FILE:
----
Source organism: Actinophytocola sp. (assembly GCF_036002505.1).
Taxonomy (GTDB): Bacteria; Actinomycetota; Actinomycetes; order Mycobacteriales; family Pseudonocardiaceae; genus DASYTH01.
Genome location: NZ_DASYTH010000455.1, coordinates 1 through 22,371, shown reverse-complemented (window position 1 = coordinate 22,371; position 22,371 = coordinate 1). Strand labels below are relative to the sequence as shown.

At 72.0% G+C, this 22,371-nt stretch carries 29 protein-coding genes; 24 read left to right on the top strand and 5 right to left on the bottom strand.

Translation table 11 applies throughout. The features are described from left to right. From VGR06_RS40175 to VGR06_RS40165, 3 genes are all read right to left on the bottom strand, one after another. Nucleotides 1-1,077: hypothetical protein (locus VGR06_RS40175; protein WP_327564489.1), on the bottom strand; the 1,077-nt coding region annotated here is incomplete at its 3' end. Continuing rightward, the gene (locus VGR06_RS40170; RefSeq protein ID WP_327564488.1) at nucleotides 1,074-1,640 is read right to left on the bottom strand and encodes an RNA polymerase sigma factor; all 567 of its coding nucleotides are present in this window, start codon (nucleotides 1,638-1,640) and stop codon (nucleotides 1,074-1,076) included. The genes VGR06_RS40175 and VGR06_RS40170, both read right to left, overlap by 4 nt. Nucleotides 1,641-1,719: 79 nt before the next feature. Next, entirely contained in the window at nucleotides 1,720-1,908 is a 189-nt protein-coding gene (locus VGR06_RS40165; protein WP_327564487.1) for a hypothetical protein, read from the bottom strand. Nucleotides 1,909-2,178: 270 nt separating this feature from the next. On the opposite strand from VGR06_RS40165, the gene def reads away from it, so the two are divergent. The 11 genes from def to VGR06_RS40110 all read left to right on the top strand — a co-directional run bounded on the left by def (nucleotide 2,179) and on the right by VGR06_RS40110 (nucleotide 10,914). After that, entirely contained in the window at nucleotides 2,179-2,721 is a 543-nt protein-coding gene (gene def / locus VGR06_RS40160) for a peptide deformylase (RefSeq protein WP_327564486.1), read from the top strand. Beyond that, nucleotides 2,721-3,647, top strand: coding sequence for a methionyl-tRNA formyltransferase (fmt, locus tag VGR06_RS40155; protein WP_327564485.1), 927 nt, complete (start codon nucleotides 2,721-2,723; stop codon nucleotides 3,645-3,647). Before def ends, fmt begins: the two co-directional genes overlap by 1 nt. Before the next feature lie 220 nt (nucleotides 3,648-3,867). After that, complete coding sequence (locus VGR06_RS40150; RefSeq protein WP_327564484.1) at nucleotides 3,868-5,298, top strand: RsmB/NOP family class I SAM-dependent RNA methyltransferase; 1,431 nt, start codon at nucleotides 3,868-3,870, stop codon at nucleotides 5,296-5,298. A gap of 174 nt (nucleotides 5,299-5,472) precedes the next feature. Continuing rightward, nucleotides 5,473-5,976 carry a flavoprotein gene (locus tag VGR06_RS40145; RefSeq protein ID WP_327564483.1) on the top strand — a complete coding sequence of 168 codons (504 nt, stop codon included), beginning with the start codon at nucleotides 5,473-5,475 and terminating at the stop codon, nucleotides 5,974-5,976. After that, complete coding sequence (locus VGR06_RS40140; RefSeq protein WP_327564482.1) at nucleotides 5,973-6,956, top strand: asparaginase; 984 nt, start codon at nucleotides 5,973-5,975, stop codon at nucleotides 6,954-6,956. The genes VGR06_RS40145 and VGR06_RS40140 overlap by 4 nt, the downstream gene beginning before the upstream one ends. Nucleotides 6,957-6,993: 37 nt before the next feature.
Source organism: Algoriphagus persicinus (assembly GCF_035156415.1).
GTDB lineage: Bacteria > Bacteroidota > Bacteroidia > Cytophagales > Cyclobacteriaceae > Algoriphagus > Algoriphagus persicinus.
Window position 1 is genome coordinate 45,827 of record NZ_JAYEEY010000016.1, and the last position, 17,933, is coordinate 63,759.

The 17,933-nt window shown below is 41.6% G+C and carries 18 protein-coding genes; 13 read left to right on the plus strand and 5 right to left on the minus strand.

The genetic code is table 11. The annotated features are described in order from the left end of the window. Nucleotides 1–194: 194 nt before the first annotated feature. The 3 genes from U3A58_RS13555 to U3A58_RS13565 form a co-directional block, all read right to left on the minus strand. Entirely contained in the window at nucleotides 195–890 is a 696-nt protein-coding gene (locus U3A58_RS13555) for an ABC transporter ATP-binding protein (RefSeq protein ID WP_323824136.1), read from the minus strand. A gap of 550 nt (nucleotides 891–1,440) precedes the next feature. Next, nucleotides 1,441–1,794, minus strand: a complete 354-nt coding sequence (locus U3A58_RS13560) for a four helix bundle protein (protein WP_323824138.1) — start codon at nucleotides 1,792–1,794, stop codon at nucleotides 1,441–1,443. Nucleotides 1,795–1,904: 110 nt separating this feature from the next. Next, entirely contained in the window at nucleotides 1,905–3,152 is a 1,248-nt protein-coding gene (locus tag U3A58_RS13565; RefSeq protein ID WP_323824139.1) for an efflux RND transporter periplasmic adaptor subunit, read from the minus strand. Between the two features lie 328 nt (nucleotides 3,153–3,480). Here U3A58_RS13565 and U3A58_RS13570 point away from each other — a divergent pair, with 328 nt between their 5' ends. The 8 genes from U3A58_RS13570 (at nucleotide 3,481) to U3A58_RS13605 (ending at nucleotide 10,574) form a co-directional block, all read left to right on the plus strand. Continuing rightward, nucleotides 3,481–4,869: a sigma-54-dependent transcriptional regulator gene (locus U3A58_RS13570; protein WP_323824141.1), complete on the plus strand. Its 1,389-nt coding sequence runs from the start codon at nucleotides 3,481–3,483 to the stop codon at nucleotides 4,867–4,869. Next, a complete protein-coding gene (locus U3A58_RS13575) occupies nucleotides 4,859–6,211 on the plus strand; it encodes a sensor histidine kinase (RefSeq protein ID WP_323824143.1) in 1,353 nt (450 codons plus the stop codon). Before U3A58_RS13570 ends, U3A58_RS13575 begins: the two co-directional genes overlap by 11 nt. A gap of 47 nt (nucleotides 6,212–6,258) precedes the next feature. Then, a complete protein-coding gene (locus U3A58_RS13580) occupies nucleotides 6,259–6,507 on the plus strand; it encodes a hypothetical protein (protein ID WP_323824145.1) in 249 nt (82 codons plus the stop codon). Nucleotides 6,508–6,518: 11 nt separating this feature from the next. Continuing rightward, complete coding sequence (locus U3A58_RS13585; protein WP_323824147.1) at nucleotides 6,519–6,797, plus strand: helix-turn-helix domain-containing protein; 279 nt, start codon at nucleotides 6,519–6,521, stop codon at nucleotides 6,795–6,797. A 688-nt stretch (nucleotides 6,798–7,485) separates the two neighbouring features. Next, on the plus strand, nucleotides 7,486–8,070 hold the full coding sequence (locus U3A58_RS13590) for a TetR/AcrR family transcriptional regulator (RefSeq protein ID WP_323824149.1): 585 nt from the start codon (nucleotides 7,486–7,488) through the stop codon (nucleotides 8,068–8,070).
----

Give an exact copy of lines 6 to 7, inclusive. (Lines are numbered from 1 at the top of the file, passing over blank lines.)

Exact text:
Source organism: Algoriphagus persicinus (assembly GCF_035156415.1).
GTDB lineage: Bacteria > Bacteroidota > Bacteroidia > Cytophagales > Cyclobacteriaceae > Algoriphagus > Algoriphagus persicinus.